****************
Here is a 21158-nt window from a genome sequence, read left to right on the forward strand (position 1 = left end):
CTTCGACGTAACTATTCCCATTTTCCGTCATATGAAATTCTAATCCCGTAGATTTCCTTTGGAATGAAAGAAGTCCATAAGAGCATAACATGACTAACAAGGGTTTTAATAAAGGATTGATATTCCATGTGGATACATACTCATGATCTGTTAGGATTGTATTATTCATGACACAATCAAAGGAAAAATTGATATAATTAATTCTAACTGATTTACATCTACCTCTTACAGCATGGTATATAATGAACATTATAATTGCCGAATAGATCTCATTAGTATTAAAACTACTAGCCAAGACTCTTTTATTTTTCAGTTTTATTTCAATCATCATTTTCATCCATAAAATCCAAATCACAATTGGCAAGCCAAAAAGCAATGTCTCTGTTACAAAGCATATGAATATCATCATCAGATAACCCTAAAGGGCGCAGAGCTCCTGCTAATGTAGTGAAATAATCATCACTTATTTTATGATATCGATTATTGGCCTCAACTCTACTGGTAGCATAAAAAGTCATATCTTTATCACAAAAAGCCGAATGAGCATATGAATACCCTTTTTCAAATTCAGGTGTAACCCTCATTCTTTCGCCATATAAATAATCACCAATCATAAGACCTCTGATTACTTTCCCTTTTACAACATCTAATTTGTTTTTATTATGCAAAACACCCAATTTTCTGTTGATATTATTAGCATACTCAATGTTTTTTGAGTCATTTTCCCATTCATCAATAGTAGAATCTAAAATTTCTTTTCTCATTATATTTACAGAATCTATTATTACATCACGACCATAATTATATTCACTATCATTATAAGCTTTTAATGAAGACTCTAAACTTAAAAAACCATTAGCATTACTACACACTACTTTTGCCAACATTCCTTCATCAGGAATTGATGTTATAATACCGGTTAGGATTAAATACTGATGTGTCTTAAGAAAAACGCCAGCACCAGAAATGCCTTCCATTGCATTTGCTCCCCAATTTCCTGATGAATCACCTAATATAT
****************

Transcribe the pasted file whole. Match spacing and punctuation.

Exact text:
Here is a 21158-nt window from a genome sequence, read left to right on the forward strand (position 1 = left end):
CTTCGACGTAACTATTCCCATTTTCCGTCATATGAAATTCTAATCCCGTAGATTTCCTTTGGAATGAAAGAAGTCCATAAGAGCATAACATGACTAACAAGGGTTTTAATAAAGGATTGATATTCCATGTGGATACATACTCATGATCTGTTAGGATTGTATTATTCATGACACAATCAAAGGAAAAATTGATATAATTAATTCTAACTGATTTACATCTACCTCTTACAGCATGGTATATAATGAACATTATAATTGCCGAATAGATCTCATTAGTATTAAAACTACTAGCCAAGACTCTTTTATTTTTCAGTTTTATTTCAATCATCATTTTCATCCATAAAATCCAAATCACAATTGGCAAGCCAAAAAGCAATGTCTCTGTTACAAAGCATATGAATATCATCATCAGATAACCCTAAAGGGCGCAGAGCTCCTGCTAATGTAGTGAAATAATCATCACTTATTTTATGATATCGATTATTGGCCTCAACTCTACTGGTAGCATAAAAAGTCATATCTTTATCACAAAAAGCCGAATGAGCATATGAATACCCTTTTTCAAATTCAGGTGTAACCCTCATTCTTTCGCCATATAAATAATCACCAATCATAAGACCTCTGATTACTTTCCCTTTTACAACATCTAATTTGTTTTTATTATGCAAAACACCCAATTTTCTGTTGATATTATTAGCATACTCAATGTTTTTTGAGTCATTTTCCCATTCATCAATAGTAGAATCTAAAATTTCTTTTCTCATTATATTTACAGAATCTATTATTACATCACGACCATAATTATATTCACTATCATTATAAGCTTTTAATGAAGACTCTAAACTTAAAAAACCATTAGCATTACTACACACTACTTTTGCCAACATTCCTTCATCAGGAATTGATGTTATAATACCGGTTAGGATTAAATACTGATGTGTCTTAAGAAAAACGCCAGCACCAGAAATGCCTTCCATTGCATTTGCTCCCCAATTTCCTGATGAATCACCTAATATAT